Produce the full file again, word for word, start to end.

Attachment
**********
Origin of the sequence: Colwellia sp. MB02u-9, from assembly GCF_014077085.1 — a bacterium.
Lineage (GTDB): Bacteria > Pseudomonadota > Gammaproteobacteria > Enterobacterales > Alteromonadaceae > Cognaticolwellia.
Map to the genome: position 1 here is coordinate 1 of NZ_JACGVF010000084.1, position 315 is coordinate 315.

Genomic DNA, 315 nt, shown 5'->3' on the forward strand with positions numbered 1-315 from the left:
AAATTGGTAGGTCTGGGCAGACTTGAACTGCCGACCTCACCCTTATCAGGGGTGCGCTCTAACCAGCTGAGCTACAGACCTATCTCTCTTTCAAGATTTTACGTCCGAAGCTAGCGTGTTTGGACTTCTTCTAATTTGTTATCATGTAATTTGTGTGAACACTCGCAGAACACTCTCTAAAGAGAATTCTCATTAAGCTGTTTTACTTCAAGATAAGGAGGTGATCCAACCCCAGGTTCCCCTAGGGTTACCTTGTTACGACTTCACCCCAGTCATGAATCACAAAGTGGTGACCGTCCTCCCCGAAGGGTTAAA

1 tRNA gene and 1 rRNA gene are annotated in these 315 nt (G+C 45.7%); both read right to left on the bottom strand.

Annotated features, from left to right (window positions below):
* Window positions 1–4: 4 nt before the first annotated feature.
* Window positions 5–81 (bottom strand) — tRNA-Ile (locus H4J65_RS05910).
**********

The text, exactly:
Origin of the sequence: Colwellia sp. MB02u-9, from assembly GCF_014077085.1 — a bacterium.
Lineage (GTDB): Bacteria > Pseudomonadota > Gammaproteobacteria > Enterobacterales > Alteromonadaceae > Cognaticolwellia.
Map to the genome: position 1 here is coordinate 1 of NZ_JACGVF010000084.1, position 315 is coordinate 315.

Genomic DNA, 315 nt, shown 5'->3' on the forward strand with positions numbered 1-315 from the left:
AAATTGGTAGGTCTGGGCAGACTTGAACTGCCGACCTCACCCTTATCAGGGGTGCGCTCTAACCAGCTGAGCTACAGACCTATCTCTCTTTCAAGATTTTACGTCCGAAGCTAGCGTGTTTGGACTTCTTCTAATTTGTTATCATGTAATTTGTGTGAACACTCGCAGAACACTCTCTAAAGAGAATTCTCATTAAGCTGTTTTACTTCAAGATAAGGAGGTGATCCAACCCCAGGTTCCCCTAGGGTTACCTTGTTACGACTTCACCCCAGTCATGAATCACAAAGTGGTGACCGTCCTCCCCGAAGGGTTAAA

1 tRNA gene and 1 rRNA gene are annotated in these 315 nt (G+C 45.7%); both read right to left on the bottom strand.

Annotated features, from left to right (window positions below):
* Window positions 1–4: 4 nt before the first annotated feature.
* Window positions 5–81 (bottom strand) — tRNA-Ile (locus H4J65_RS05910).